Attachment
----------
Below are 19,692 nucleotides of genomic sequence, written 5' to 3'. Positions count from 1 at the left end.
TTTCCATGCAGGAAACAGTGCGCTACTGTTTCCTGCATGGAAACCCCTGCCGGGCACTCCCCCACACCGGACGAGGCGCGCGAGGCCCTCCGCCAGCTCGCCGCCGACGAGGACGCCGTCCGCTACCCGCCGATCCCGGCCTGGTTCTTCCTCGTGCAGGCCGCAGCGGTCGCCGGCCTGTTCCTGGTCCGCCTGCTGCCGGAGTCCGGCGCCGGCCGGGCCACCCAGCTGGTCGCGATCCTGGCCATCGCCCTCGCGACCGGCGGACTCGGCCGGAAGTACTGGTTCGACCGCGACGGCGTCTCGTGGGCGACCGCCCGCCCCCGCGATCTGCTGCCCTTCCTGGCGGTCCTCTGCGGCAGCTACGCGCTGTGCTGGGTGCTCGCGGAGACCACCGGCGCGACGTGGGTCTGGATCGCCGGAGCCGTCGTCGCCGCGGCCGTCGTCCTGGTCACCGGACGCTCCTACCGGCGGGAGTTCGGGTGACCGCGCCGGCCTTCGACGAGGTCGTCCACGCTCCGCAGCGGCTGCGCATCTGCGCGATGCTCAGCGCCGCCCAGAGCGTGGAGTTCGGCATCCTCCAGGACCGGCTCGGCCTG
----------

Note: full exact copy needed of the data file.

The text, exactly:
Below are 19,692 nucleotides of genomic sequence, written 5' to 3'. Positions count from 1 at the left end.
TTTCCATGCAGGAAACAGTGCGCTACTGTTTCCTGCATGGAAACCCCTGCCGGGCACTCCCCCACACCGGACGAGGCGCGCGAGGCCCTCCGCCAGCTCGCCGCCGACGAGGACGCCGTCCGCTACCCGCCGATCCCGGCCTGGTTCTTCCTCGTGCAGGCCGCAGCGGTCGCCGGCCTGTTCCTGGTCCGCCTGCTGCCGGAGTCCGGCGCCGGCCGGGCCACCCAGCTGGTCGCGATCCTGGCCATCGCCCTCGCGACCGGCGGACTCGGCCGGAAGTACTGGTTCGACCGCGACGGCGTCTCGTGGGCGACCGCCCGCCCCCGCGATCTGCTGCCCTTCCTGGCGGTCCTCTGCGGCAGCTACGCGCTGTGCTGGGTGCTCGCGGAGACCACCGGCGCGACGTGGGTCTGGATCGCCGGAGCCGTCGTCGCCGCGGCCGTCGTCCTGGTCACCGGACGCTCCTACCGGCGGGAGTTCGGGTGACCGCGCCGGCCTTCGACGAGGTCGTCCACGCTCCGCAGCGGCTGCGCATCTGCGCGATGCTCAGCGCCGCCCAGAGCGTGGAGTTCGGCATCCTCCAGGACCGGCTCGGCCTG